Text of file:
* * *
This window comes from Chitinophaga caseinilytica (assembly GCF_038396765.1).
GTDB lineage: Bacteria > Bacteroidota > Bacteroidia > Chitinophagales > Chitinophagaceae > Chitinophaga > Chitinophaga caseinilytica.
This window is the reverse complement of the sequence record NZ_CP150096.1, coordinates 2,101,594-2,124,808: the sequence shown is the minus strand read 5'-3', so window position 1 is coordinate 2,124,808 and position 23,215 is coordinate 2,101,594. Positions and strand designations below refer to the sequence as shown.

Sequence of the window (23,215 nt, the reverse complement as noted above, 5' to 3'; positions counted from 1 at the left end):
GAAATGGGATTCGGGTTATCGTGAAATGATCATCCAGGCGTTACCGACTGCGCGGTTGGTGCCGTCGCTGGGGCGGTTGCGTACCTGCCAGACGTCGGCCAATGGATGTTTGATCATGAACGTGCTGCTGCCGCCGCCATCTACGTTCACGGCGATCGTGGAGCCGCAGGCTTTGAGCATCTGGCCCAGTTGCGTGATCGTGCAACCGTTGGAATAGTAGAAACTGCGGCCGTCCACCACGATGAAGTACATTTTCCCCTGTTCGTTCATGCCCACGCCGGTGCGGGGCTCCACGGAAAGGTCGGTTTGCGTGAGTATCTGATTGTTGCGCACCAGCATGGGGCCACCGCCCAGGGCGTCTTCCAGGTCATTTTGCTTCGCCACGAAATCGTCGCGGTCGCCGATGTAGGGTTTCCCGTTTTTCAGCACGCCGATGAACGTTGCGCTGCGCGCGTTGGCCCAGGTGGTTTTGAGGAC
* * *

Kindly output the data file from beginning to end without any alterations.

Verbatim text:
This window comes from Chitinophaga caseinilytica (assembly GCF_038396765.1).
GTDB lineage: Bacteria > Bacteroidota > Bacteroidia > Chitinophagales > Chitinophagaceae > Chitinophaga > Chitinophaga caseinilytica.
This window is the reverse complement of the sequence record NZ_CP150096.1, coordinates 2,101,594-2,124,808: the sequence shown is the minus strand read 5'-3', so window position 1 is coordinate 2,124,808 and position 23,215 is coordinate 2,101,594. Positions and strand designations below refer to the sequence as shown.

Sequence of the window (23,215 nt, the reverse complement as noted above, 5' to 3'; positions counted from 1 at the left end):
GAAATGGGATTCGGGTTATCGTGAAATGATCATCCAGGCGTTACCGACTGCGCGGTTGGTGCCGTCGCTGGGGCGGTTGCGTACCTGCCAGACGTCGGCCAATGGATGTTTGATCATGAACGTGCTGCTGCCGCCGCCATCTACGTTCACGGCGATCGTGGAGCCGCAGGCTTTGAGCATCTGGCCCAGTTGCGTGATCGTGCAACCGTTGGAATAGTAGAAACTGCGGCCGTCCACCACGATGAAGTACATTTTCCCCTGTTCGTTCATGCCCACGCCGGTGCGGGGCTCCACGGAAAGGTCGGTTTGCGTGAGTATCTGATTGTTGCGCACCAGCATGGGGCCACCGCCCAGGGCGTCTTCCAGGTCATTTTGCTTCGCCACGAAATCGTCGCGGTCGCCGATGTAGGGTTTCCCGTTTTTCAGCACGCCGATGAACGTTGCGCTGCGCGCGTTGGCCCAGGTGGTTTTGAGGAC